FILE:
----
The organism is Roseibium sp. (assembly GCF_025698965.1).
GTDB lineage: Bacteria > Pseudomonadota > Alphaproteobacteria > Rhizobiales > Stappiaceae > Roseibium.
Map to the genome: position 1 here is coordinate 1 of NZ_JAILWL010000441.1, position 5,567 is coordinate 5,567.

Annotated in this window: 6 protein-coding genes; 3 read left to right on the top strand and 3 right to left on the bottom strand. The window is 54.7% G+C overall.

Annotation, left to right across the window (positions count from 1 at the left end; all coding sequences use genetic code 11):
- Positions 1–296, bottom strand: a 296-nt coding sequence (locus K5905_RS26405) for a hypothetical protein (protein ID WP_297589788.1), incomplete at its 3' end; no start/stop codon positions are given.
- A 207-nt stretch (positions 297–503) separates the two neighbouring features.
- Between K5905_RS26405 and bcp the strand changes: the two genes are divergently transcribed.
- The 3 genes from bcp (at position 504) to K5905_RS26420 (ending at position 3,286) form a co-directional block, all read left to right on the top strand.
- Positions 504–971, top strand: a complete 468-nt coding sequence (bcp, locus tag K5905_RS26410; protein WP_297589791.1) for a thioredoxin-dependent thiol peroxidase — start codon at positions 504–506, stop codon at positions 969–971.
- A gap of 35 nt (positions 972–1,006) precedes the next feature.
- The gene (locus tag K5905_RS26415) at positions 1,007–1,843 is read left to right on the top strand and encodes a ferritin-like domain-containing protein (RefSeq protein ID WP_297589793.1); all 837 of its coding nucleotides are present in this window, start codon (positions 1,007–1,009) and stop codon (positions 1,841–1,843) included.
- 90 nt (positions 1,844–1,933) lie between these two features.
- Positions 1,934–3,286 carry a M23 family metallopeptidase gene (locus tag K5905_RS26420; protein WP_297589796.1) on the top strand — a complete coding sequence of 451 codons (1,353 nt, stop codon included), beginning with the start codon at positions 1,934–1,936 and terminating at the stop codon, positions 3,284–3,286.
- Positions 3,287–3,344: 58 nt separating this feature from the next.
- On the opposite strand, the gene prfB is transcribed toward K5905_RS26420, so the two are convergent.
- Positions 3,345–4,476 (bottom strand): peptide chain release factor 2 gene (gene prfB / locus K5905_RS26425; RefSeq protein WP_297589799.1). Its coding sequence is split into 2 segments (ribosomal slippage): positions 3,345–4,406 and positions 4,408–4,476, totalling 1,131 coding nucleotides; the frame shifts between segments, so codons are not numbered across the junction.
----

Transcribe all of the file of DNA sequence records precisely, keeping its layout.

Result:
The organism is Roseibium sp. (assembly GCF_025698965.1).
GTDB lineage: Bacteria > Pseudomonadota > Alphaproteobacteria > Rhizobiales > Stappiaceae > Roseibium.
Map to the genome: position 1 here is coordinate 1 of NZ_JAILWL010000441.1, position 5,567 is coordinate 5,567.

Annotated in this window: 6 protein-coding genes; 3 read left to right on the top strand and 3 right to left on the bottom strand. The window is 54.7% G+C overall.

Annotation, left to right across the window (positions count from 1 at the left end; all coding sequences use genetic code 11):
- Positions 1–296, bottom strand: a 296-nt coding sequence (locus K5905_RS26405) for a hypothetical protein (protein ID WP_297589788.1), incomplete at its 3' end; no start/stop codon positions are given.
- A 207-nt stretch (positions 297–503) separates the two neighbouring features.
- Between K5905_RS26405 and bcp the strand changes: the two genes are divergently transcribed.
- The 3 genes from bcp (at position 504) to K5905_RS26420 (ending at position 3,286) form a co-directional block, all read left to right on the top strand.
- Positions 504–971, top strand: a complete 468-nt coding sequence (bcp, locus tag K5905_RS26410; protein WP_297589791.1) for a thioredoxin-dependent thiol peroxidase — start codon at positions 504–506, stop codon at positions 969–971.
- A gap of 35 nt (positions 972–1,006) precedes the next feature.
- The gene (locus tag K5905_RS26415) at positions 1,007–1,843 is read left to right on the top strand and encodes a ferritin-like domain-containing protein (RefSeq protein ID WP_297589793.1); all 837 of its coding nucleotides are present in this window, start codon (positions 1,007–1,009) and stop codon (positions 1,841–1,843) included.
- 90 nt (positions 1,844–1,933) lie between these two features.
- Positions 1,934–3,286 carry a M23 family metallopeptidase gene (locus tag K5905_RS26420; protein WP_297589796.1) on the top strand — a complete coding sequence of 451 codons (1,353 nt, stop codon included), beginning with the start codon at positions 1,934–1,936 and terminating at the stop codon, positions 3,284–3,286.
- Positions 3,287–3,344: 58 nt separating this feature from the next.
- On the opposite strand, the gene prfB is transcribed toward K5905_RS26420, so the two are convergent.
- Positions 3,345–4,476 (bottom strand): peptide chain release factor 2 gene (gene prfB / locus K5905_RS26425; RefSeq protein WP_297589799.1). Its coding sequence is split into 2 segments (ribosomal slippage): positions 3,345–4,406 and positions 4,408–4,476, totalling 1,131 coding nucleotides; the frame shifts between segments, so codons are not numbered across the junction.